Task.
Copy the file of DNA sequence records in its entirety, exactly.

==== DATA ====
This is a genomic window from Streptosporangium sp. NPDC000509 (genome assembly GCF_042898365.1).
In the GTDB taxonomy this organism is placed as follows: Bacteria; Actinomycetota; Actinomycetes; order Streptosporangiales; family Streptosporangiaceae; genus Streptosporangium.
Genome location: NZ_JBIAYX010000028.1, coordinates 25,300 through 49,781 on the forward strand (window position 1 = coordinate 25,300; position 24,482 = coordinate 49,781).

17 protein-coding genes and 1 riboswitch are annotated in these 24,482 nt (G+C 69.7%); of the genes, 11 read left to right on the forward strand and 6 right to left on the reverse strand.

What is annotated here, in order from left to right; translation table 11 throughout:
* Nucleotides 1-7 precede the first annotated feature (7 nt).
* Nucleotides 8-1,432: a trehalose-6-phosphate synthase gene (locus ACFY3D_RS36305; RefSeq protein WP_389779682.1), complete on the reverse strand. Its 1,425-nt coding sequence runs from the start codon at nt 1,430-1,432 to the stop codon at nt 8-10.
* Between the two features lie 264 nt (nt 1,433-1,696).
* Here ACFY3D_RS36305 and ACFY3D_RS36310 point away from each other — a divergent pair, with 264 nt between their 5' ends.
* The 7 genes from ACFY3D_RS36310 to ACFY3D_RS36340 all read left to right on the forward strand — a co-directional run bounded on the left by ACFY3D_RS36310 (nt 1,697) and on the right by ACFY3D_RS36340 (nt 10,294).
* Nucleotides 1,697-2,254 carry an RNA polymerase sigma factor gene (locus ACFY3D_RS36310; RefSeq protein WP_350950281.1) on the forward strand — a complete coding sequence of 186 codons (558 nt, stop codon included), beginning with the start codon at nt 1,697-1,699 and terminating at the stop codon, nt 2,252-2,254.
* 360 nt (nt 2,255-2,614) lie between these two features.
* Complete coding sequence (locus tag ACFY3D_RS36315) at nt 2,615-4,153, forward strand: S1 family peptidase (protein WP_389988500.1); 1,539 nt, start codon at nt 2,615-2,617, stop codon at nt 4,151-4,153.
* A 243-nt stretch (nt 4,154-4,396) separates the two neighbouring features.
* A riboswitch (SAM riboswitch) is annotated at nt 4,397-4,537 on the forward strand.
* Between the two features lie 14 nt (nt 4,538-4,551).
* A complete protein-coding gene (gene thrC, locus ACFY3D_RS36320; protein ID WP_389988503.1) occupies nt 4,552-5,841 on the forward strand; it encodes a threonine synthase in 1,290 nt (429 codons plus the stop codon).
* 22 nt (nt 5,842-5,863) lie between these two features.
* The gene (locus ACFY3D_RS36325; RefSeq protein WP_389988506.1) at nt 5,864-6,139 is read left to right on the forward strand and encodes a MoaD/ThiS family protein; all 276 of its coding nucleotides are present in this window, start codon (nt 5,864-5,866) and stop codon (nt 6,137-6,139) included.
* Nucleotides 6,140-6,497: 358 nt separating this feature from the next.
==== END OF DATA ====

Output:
This is a genomic window from Streptosporangium sp. NPDC000509 (genome assembly GCF_042898365.1).
In the GTDB taxonomy this organism is placed as follows: Bacteria; Actinomycetota; Actinomycetes; order Streptosporangiales; family Streptosporangiaceae; genus Streptosporangium.
Genome location: NZ_JBIAYX010000028.1, coordinates 25,300 through 49,781 on the forward strand (window position 1 = coordinate 25,300; position 24,482 = coordinate 49,781).

17 protein-coding genes and 1 riboswitch are annotated in these 24,482 nt (G+C 69.7%); of the genes, 11 read left to right on the forward strand and 6 right to left on the reverse strand.

What is annotated here, in order from left to right; translation table 11 throughout:
* Nucleotides 1-7 precede the first annotated feature (7 nt).
* Nucleotides 8-1,432: a trehalose-6-phosphate synthase gene (locus ACFY3D_RS36305; RefSeq protein WP_389779682.1), complete on the reverse strand. Its 1,425-nt coding sequence runs from the start codon at nt 1,430-1,432 to the stop codon at nt 8-10.
* Between the two features lie 264 nt (nt 1,433-1,696).
* Here ACFY3D_RS36305 and ACFY3D_RS36310 point away from each other — a divergent pair, with 264 nt between their 5' ends.
* The 7 genes from ACFY3D_RS36310 to ACFY3D_RS36340 all read left to right on the forward strand — a co-directional run bounded on the left by ACFY3D_RS36310 (nt 1,697) and on the right by ACFY3D_RS36340 (nt 10,294).
* Nucleotides 1,697-2,254 carry an RNA polymerase sigma factor gene (locus ACFY3D_RS36310; RefSeq protein WP_350950281.1) on the forward strand — a complete coding sequence of 186 codons (558 nt, stop codon included), beginning with the start codon at nt 1,697-1,699 and terminating at the stop codon, nt 2,252-2,254.
* 360 nt (nt 2,255-2,614) lie between these two features.
* Complete coding sequence (locus tag ACFY3D_RS36315) at nt 2,615-4,153, forward strand: S1 family peptidase (protein WP_389988500.1); 1,539 nt, start codon at nt 2,615-2,617, stop codon at nt 4,151-4,153.
* A 243-nt stretch (nt 4,154-4,396) separates the two neighbouring features.
* A riboswitch (SAM riboswitch) is annotated at nt 4,397-4,537 on the forward strand.
* Between the two features lie 14 nt (nt 4,538-4,551).
* A complete protein-coding gene (gene thrC, locus ACFY3D_RS36320; protein ID WP_389988503.1) occupies nt 4,552-5,841 on the forward strand; it encodes a threonine synthase in 1,290 nt (429 codons plus the stop codon).
* 22 nt (nt 5,842-5,863) lie between these two features.
* The gene (locus ACFY3D_RS36325; RefSeq protein WP_389988506.1) at nt 5,864-6,139 is read left to right on the forward strand and encodes a MoaD/ThiS family protein; all 276 of its coding nucleotides are present in this window, start codon (nt 5,864-5,866) and stop codon (nt 6,137-6,139) included.
* Nucleotides 6,140-6,497: 358 nt separating this feature from the next.